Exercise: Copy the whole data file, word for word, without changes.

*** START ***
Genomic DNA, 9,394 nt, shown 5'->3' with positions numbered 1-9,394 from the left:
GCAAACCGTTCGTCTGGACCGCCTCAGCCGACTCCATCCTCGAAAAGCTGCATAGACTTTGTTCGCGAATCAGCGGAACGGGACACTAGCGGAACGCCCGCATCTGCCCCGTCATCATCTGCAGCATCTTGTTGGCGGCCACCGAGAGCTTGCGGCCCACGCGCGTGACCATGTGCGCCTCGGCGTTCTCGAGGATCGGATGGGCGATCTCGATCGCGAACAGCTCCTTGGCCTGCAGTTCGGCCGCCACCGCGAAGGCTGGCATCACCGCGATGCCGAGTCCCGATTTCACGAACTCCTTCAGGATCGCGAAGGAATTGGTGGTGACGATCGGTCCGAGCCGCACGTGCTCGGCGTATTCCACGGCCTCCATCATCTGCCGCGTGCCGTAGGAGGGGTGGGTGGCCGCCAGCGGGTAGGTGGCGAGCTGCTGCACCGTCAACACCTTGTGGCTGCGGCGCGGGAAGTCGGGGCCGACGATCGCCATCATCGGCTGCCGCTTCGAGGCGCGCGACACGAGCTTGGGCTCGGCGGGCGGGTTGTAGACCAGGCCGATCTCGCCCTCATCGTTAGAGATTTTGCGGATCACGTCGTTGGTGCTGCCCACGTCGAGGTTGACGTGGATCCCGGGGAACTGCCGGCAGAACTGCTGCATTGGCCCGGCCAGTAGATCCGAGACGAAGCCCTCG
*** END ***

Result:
Genomic DNA, 9,394 nt, shown 5'->3' with positions numbered 1-9,394 from the left:
GCAAACCGTTCGTCTGGACCGCCTCAGCCGACTCCATCCTCGAAAAGCTGCATAGACTTTGTTCGCGAATCAGCGGAACGGGACACTAGCGGAACGCCCGCATCTGCCCCGTCATCATCTGCAGCATCTTGTTGGCGGCCACCGAGAGCTTGCGGCCCACGCGCGTGACCATGTGCGCCTCGGCGTTCTCGAGGATCGGATGGGCGATCTCGATCGCGAACAGCTCCTTGGCCTGCAGTTCGGCCGCCACCGCGAAGGCTGGCATCACCGCGATGCCGAGTCCCGATTTCACGAACTCCTTCAGGATCGCGAAGGAATTGGTGGTGACGATCGGTCCGAGCCGCACGTGCTCGGCGTATTCCACGGCCTCCATCATCTGCCGCGTGCCGTAGGAGGGGTGGGTGGCCGCCAGCGGGTAGGTGGCGAGCTGCTGCACCGTCAACACCTTGTGGCTGCGGCGCGGGAAGTCGGGGCCGACGATCGCCATCATCGGCTGCCGCTTCGAGGCGCGCGACACGAGCTTGGGCTCGGCGGGCGGGTTGTAGACCAGGCCGATCTCGCCCTCATCGTTAGAGATTTTGCGGATCACGTCGTTGGTGCTGCCCACGTCGAGGTTGACGTGGATCCCGGGGAACTGCCGGCAGAACTGCTGCATTGGCCCGGCCAGTAGATCCGAGACGAAGCCCTCG